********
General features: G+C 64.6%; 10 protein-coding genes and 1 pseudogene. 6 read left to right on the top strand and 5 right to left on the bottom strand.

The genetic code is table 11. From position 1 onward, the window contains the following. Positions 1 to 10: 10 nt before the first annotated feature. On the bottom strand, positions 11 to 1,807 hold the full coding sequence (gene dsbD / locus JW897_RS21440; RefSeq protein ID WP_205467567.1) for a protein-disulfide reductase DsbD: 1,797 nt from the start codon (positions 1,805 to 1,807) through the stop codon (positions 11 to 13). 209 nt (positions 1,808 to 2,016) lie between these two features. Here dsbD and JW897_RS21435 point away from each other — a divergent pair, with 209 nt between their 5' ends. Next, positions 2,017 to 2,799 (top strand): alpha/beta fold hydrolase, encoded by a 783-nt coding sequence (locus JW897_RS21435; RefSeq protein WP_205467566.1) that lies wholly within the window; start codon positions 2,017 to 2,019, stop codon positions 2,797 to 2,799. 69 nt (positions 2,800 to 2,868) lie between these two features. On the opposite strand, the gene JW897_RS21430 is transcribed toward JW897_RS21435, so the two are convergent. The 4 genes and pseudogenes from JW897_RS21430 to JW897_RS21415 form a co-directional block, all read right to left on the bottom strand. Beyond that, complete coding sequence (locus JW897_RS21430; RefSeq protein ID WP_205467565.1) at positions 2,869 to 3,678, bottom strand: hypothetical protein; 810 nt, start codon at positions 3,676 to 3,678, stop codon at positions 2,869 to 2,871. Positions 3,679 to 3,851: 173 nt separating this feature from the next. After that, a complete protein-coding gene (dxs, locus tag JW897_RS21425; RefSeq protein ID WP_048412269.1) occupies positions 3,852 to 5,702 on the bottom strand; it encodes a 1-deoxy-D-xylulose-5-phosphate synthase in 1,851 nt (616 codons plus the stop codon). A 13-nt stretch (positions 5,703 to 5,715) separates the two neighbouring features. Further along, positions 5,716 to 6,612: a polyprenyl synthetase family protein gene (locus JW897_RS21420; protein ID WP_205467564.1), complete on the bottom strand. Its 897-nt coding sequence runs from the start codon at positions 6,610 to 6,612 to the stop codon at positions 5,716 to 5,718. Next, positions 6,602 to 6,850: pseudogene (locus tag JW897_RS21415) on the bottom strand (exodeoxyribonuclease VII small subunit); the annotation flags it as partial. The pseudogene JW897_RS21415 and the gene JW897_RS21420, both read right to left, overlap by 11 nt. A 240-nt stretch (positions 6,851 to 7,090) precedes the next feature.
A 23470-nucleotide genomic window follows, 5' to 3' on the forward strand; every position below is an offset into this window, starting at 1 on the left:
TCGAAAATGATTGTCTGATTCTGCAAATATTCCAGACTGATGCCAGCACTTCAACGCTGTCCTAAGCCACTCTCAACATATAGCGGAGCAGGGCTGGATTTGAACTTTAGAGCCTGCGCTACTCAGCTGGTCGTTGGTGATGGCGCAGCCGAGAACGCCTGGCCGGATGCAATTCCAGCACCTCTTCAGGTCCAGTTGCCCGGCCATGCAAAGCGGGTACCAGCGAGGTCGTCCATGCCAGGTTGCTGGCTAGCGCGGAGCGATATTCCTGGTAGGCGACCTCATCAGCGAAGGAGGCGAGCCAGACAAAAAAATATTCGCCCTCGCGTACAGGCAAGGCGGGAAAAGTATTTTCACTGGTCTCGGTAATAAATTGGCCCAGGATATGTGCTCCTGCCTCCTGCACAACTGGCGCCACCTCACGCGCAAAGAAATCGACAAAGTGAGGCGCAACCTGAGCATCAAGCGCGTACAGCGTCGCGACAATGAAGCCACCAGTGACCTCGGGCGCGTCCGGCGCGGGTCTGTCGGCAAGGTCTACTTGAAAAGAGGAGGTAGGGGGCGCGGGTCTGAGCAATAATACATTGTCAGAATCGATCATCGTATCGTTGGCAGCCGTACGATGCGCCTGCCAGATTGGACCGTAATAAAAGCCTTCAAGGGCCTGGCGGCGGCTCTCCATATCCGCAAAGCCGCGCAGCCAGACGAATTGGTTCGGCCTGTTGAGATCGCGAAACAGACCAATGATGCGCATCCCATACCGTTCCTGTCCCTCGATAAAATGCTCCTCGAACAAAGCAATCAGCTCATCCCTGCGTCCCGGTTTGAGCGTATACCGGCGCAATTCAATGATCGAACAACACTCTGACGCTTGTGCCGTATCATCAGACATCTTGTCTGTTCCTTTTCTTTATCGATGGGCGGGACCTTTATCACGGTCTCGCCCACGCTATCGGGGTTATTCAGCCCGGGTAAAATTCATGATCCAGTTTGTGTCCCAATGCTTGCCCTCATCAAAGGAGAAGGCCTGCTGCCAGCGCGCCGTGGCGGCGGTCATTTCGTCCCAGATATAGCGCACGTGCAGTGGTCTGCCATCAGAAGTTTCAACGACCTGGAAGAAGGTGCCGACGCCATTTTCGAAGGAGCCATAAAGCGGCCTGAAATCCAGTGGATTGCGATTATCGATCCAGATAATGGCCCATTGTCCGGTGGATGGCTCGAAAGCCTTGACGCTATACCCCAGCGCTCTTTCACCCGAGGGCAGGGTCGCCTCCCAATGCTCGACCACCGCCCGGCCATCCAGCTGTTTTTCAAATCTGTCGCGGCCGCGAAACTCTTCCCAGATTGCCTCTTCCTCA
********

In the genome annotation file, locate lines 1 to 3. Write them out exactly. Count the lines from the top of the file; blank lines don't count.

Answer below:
General features: G+C 64.6%; 10 protein-coding genes and 1 pseudogene. 6 read left to right on the top strand and 5 right to left on the bottom strand.

The genetic code is table 11. From position 1 onward, the window contains the following. Positions 1 to 10: 10 nt before the first annotated feature. On the bottom strand, positions 11 to 1,807 hold the full coding sequence (gene dsbD / locus JW897_RS21440; RefSeq protein ID WP_205467567.1) for a protein-disulfide reductase DsbD: 1,797 nt from the start codon (positions 1,805 to 1,807) through the stop codon (positions 11 to 13). 209 nt (positions 1,808 to 2,016) lie between these two features. Here dsbD and JW897_RS21435 point away from each other — a divergent pair, with 209 nt between their 5' ends. Next, positions 2,017 to 2,799 (top strand): alpha/beta fold hydrolase, encoded by a 783-nt coding sequence (locus JW897_RS21435; RefSeq protein WP_205467566.1) that lies wholly within the window; start codon positions 2,017 to 2,019, stop codon positions 2,797 to 2,799. 69 nt (positions 2,800 to 2,868) lie between these two features. On the opposite strand, the gene JW897_RS21430 is transcribed toward JW897_RS21435, so the two are convergent. The 4 genes and pseudogenes from JW897_RS21430 to JW897_RS21415 form a co-directional block, all read right to left on the bottom strand. Beyond that, complete coding sequence (locus JW897_RS21430; RefSeq protein ID WP_205467565.1) at positions 2,869 to 3,678, bottom strand: hypothetical protein; 810 nt, start codon at positions 3,676 to 3,678, stop codon at positions 2,869 to 2,871. Positions 3,679 to 3,851: 173 nt separating this feature from the next. After that, a complete protein-coding gene (dxs, locus tag JW897_RS21425; RefSeq protein ID WP_048412269.1) occupies positions 3,852 to 5,702 on the bottom strand; it encodes a 1-deoxy-D-xylulose-5-phosphate synthase in 1,851 nt (616 codons plus the stop codon). A 13-nt stretch (positions 5,703 to 5,715) separates the two neighbouring features. Further along, positions 5,716 to 6,612: a polyprenyl synthetase family protein gene (locus JW897_RS21420; protein ID WP_205467564.1), complete on the bottom strand. Its 897-nt coding sequence runs from the start codon at positions 6,610 to 6,612 to the stop codon at positions 5,716 to 5,718. Next, positions 6,602 to 6,850: pseudogene (locus tag JW897_RS21415) on the bottom strand (exodeoxyribonuclease VII small subunit); the annotation flags it as partial. The pseudogene JW897_RS21415 and the gene JW897_RS21420, both read right to left, overlap by 11 nt. A 240-nt stretch (positions 6,851 to 7,090) precedes the next feature.
A 23470-nucleotide genomic window follows, 5' to 3' on the forward strand; every position below is an offset into this window, starting at 1 on the left: